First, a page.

Fraudulent magazine marketers who bilked tens of thousands of consumers out of millions of dollars have been targeted in a law enforcement crackdown by the Federal Trade Commission and Attorneys General from five states. The telemarketers used a variety of scams-- from phony prize promotions to offers of “prepaid” subscriptions -- to fleece consumers. Some of the telemarketers illegally debited consumers’ checking accounts without their authorization. Others specifically targeted senior citizens. In some cases consumers who were told they were receiving special promotional offers paid hundreds of dollars in “shipping and handling” fees. The fees far exceeded the standard subscription rates for the magazines. In other scams, consumers who never agreed to order magazines at all, were threatened and badgered to collect inflated bills, officials said. In at least one case, the telemarketers sent consumers bogus documents stating that the consumers had been sued to intimidate consumers into paying for subscriptions they did not want.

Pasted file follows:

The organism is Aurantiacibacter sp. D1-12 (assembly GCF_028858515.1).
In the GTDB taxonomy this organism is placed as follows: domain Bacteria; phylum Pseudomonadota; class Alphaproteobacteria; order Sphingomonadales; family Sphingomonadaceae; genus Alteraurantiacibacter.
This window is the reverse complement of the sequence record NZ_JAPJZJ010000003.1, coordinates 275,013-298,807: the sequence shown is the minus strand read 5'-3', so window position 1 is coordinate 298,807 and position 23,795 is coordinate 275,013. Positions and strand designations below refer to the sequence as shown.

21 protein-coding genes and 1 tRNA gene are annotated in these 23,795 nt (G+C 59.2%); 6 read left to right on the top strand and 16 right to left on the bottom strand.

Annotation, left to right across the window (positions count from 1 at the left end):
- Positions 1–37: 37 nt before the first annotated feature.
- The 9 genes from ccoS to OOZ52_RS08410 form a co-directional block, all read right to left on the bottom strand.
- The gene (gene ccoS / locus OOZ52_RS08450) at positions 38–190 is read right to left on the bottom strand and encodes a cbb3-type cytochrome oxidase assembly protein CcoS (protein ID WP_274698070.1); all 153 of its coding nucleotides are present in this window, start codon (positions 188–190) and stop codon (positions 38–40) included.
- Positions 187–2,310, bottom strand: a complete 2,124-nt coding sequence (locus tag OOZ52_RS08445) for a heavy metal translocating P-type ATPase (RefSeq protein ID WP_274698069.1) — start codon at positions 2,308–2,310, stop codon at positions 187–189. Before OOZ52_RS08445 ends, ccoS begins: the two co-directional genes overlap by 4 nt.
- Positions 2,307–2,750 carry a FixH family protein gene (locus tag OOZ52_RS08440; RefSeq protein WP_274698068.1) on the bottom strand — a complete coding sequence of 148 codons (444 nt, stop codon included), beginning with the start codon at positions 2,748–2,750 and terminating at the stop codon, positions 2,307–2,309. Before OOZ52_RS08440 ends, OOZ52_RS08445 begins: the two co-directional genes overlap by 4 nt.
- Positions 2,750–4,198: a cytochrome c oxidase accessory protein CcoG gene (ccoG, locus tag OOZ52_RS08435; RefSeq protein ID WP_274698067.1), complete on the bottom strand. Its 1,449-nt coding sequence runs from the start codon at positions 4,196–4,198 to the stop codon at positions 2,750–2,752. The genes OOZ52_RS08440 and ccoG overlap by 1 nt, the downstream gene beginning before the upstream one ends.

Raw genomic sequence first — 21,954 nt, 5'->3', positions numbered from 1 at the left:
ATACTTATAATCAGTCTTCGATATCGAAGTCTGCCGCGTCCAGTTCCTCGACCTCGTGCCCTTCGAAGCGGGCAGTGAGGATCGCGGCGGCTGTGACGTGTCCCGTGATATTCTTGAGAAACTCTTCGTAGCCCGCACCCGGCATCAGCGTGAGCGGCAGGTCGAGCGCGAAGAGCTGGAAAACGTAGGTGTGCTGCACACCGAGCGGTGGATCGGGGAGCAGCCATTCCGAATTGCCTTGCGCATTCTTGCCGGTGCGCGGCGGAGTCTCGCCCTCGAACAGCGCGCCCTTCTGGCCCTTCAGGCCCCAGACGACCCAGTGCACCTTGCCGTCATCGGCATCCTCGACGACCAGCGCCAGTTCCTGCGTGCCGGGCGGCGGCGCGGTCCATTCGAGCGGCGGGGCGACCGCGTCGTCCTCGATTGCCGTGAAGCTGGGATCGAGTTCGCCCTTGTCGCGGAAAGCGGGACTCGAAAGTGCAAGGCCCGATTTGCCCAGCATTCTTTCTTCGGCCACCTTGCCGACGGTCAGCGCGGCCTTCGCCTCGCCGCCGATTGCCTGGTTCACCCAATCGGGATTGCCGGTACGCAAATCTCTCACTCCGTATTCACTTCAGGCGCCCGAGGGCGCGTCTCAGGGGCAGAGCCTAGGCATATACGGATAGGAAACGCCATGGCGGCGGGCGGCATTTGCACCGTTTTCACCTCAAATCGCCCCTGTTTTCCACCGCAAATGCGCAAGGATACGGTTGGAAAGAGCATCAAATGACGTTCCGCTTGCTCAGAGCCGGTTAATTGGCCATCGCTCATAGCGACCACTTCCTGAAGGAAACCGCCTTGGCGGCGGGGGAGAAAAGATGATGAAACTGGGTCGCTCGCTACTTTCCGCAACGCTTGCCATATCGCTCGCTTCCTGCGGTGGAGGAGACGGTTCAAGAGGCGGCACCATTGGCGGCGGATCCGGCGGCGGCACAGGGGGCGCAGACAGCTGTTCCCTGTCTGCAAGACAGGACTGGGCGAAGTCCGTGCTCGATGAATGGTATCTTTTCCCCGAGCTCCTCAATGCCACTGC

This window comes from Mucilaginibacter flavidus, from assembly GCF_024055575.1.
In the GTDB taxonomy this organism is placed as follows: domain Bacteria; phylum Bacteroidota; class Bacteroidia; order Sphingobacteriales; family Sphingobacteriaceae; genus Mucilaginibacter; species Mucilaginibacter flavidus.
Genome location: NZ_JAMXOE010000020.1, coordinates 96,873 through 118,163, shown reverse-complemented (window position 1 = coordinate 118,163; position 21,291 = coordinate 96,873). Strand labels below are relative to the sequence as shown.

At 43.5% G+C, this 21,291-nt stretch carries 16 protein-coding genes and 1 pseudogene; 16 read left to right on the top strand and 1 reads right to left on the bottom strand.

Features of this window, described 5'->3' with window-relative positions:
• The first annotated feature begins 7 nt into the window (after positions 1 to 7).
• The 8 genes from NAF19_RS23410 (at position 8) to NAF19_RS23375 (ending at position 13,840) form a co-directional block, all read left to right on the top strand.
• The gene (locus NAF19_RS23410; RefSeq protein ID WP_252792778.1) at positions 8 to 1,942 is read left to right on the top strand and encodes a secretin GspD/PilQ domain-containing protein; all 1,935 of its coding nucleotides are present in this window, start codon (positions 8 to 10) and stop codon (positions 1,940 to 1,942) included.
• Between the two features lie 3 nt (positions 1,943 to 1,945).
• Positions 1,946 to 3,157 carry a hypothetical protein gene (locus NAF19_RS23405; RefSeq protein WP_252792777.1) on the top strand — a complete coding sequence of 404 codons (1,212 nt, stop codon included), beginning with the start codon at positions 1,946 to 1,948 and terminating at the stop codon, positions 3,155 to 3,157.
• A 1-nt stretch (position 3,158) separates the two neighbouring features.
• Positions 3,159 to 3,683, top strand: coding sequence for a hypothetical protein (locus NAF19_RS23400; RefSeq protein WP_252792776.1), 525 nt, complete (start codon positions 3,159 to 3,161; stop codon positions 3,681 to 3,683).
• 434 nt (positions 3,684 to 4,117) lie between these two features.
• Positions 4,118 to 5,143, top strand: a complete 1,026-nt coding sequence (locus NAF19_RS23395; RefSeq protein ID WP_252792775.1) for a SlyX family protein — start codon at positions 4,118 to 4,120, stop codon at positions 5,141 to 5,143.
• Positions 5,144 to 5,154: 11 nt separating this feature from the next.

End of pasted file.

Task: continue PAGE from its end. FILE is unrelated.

The FTC won temporary restraining orders and asset freezes in its cases. Actions were also brought by Attorneys General in Illinois, New Jersey, New York, Pennsylvania, and West Virginia.
"We should all be skeptical when strangers call telling us we’ve won a prize or qualify for a free gift, and should never give out our bank account or credit card information unless we know who we’re dealing with," said Jodie Bernstein, Director of the FTC’s Bureau of Consumer Protection. "When asked to pay 'shipping and handling’ fees to receive 'free’ or 'prepaid’ magazine subscriptions we should ask for the information in writing. If we do the math we frequently see that these 'bargains’ just don’t add up," she said.
The FTC filed charges against: